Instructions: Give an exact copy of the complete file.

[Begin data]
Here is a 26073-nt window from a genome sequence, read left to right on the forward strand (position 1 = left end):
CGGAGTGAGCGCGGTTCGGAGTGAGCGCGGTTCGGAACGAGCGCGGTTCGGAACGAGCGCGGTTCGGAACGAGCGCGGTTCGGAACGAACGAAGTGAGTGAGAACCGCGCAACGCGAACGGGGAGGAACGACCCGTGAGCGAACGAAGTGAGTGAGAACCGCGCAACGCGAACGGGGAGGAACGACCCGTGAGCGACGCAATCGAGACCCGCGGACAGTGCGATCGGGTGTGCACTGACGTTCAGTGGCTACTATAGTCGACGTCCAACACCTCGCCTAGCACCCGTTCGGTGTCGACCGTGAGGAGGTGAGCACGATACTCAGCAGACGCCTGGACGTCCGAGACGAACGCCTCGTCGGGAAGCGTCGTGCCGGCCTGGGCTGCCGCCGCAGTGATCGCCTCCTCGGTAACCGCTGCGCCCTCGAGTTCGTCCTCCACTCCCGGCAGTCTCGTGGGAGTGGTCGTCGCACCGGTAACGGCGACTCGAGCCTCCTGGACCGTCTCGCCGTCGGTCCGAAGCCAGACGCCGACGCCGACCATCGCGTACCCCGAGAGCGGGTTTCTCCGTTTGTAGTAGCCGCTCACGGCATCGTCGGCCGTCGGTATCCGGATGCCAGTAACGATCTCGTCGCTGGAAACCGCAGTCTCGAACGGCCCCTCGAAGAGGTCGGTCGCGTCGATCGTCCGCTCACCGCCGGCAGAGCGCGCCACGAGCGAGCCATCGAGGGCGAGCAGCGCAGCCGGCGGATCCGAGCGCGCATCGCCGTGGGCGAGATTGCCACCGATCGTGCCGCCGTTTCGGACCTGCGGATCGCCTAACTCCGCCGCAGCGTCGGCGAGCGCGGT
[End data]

Here is a 26073-nt window from a genome sequence, read left to right on the forward strand (position 1 = left end):
CGGAGTGAGCGCGGTTCGGAGTGAGCGCGGTTCGGAACGAGCGCGGTTCGGAACGAGCGCGGTTCGGAACGAGCGCGGTTCGGAACGAACGAAGTGAGTGAGAACCGCGCAACGCGAACGGGGAGGAACGACCCGTGAGCGAACGAAGTGAGTGAGAACCGCGCAACGCGAACGGGGAGGAACGACCCGTGAGCGACGCAATCGAGACCCGCGGACAGTGCGATCGGGTGTGCACTGACGTTCAGTGGCTACTATAGTCGACGTCCAACACCTCGCCTAGCACCCGTTCGGTGTCGACCGTGAGGAGGTGAGCACGATACTCAGCAGACGCCTGGACGTCCGAGACGAACGCCTCGTCGGGAAGCGTCGTGCCGGCCTGGGCTGCCGCCGCAGTGATCGCCTCCTCGGTAACCGCTGCGCCCTCGAGTTCGTCCTCCACTCCCGGCAGTCTCGTGGGAGTGGTCGTCGCACCGGTAACGGCGACTCGAGCCTCCTGGACCGTCTCGCCGTCGGTCCGAAGCCAGACGCCGACGCCGACCATCGCGTACCCCGAGAGCGGGTTTCTCCGTTTGTAGTAGCCGCTCACGGCATCGTCGGCCGTCGGTATCCGGATGCCAGTAACGATCTCGTCGCTGGAAACCGCAGTCTCGAACGGCCCCTCGAAGAGGTCGGTCGCGTCGATCGTCCGCTCACCGCCGGCAGAGCGCGCCACGAGCGAGCCATCGAGGGCGAGCAGCGCAGCCGGCGGATCCGAGCGCGCATCGCCGTGGGCGAGATTGCCACCGATCGTGCCGCCGTTTCGGACCTGCGGATCGCCTAACTCCGCCGCAGCGTCGGCGAGCGCGGT